Uber itself has been involved in some scandals in Delhi, and personally I try to avoid Uber due to their (un)ethical policies – an Indian alternative is the OLA app, which is a good way to pre-book rickshaws and arrange taxis for the evening.
If a rickshaw driver offers you a free ride or offers to take you to a friend’s shop then the trip will certainly involve stop offs at stores that pay commission to the driver. Best avoided, unless you are up for some uncompetitively priced shopping..
Travel in Delhi as a (Solo) Female Traveller
Some extra precautions are required here, although it depends which area of Delhi you are in somewhat – with South Delhi being more relaxed and “safer”.
After dark, it’s generally advisable to avoid travelling alone if you can.
I recommend travelling with friends if you can, or getting a recommended driver from your hotel. f you do need to go out alone then avoid walking and rickshaws, and take an OLA or driver that you know. Make sure you have a working local SIM card so you can check google maps, etc. Phoning someone (even if the person you’re calling is imaginary) and making a show of reading out the licence plate in front of the driver is often helpful. Just make sure your phone doesn’t ring while you’re on the call 😉
If you don’t like the sound of travelling in Delhi as a woman, you can try Mumbai instead – which is much more female friendly!
What to Wear in Delhi
Ladies need to dress more conservatively in Delhi, even by Indian standards. That means covering your legs, shoulders and everything in between, and avoid tight clothes. Carry a loose cotton scarf to drape around your chest. You can buy an Indian “kurta” or tunic (I love Fab India stores) and pair it with jeans or leggings
Men usually wear loose, light pants or jeans and a t-shirt.
For men and women we recommend a pair of shoes that are covered, easy to walk in, and easy to slip on/off to go in and out of temples.
Delhi gets cold during the evenings during winter so carry a sweater / light jacket.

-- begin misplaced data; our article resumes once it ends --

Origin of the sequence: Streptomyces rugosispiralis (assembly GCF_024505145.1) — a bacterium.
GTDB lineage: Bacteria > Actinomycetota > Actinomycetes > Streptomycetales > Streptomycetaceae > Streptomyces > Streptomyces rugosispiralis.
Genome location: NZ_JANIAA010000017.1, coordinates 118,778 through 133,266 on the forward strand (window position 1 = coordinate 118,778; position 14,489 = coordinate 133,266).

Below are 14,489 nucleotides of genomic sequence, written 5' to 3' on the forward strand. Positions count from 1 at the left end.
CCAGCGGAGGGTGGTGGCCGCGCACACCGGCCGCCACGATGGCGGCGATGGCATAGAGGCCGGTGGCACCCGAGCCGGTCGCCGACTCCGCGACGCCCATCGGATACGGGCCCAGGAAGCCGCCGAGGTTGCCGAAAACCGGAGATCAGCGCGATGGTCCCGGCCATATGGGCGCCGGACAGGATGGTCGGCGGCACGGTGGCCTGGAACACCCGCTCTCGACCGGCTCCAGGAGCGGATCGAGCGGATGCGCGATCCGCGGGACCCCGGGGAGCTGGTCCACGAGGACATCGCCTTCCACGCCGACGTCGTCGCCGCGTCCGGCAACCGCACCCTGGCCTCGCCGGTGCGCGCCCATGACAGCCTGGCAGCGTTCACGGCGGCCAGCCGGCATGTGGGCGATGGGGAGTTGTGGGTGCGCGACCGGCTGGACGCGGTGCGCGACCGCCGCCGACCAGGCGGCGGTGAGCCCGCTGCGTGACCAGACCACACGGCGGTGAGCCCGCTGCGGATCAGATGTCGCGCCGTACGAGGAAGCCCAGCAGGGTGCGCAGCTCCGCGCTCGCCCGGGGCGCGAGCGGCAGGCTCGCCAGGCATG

What to Pack for Delhi
Your time in Delhi will be easier with the right preparation! Here are some of our must – haves for going to Delhi:
Clothing for Women – sorry guys, you can pretty much wear what you want – see more on the what to wear in Delhi section below.
- Loose fitting, sleeved shirts or tunics – We love these ones for women. Avoid solid white as the dust will spoil it easily – patterns disguise dirt better! Cotton or linen shirts/t-shirts are fine.
- 2-3 Light Scarves – useful for draping over your head / chest – go as colourful as you like! And don’t take too many as you’re sure to buy some there!
- Loose fitting linen/cotton pants for women
- Closed slip on/off shoes similar to VANS / TOMS (that you don’t mind getting dirty!) are ideal as you’ll likely want to protect your feet while travelling & walking around cities, and a pair of flip-flips for hanging out in, too. If you’re planning on trekking, bring good trekking shoes.
- Ladies – Tampons are available in the big cities, but not beyond and are expensive. It’s better to avoid use of sanitary napkins due to inadequate waste disposal and the plastic waste they create. We recommend using non-polluting protection such as a menstrual cup, washable pads, or period underwear.
- Try to bring plastic-free, organic/chemical free soap and shampoo bars, as often waste goes straight into the water.
- India’s power sockets are a fun mix – including 2 round pin european style, 3 round pin and 3 square pin. So a multi way travel adaptor (or 3) is a must!
- Make sure to bring a power bank for long bus and train journeys
Staying Healthy in India
- First off – not everyone gets sick in India, but some charcoal tablets can work wonders for an upset stomach.
- A first aid kit is highly recommended for India – bring disinfectant liquid, cream, plasters, broad spectrum antibiotics, mosquito repellant, sunscreen and meds for stomach upsets. In case you do need medical help, the major cities such as Delhi, Mumbai, Kolkata and Bangalore have world-class medical facilities.
- Travel Insurance! A must for India – don’t leave home without it. We use & recommend World Nomads – get a quote here.
- Water filtration / purification equipment & water bottle as tap water is not safe to drink in India (but commonly available filtered (RO) water is fine – I have drunk it for many months) – Check out our Steripen and favourite water bottle for travel in India here.
READ MORE: Guide to Safe Drinking Water in India
Where to Stay in Delhi
Like my overall experience with Delhi, understanding where to stay in Delhi has been something of a learning curve.
If you’re in a hurry, these are some of our recommended accommodation options for Delhi:
- Bloomrooms @Janpath (Connaught Place). We love the colourful, clean and great value rooms here, right in the heart of Delhi! Check rates and book here.
- The Imperial, New Delhi (Connaught Place). If you want the best luxury in Delhi, stay here. A Delhi institution, this hotel may just spoil you forever – it’s one of the most beautiful hotels I’ve been in and the cocktails are amazing! Worth a splurge. Check rates and book here.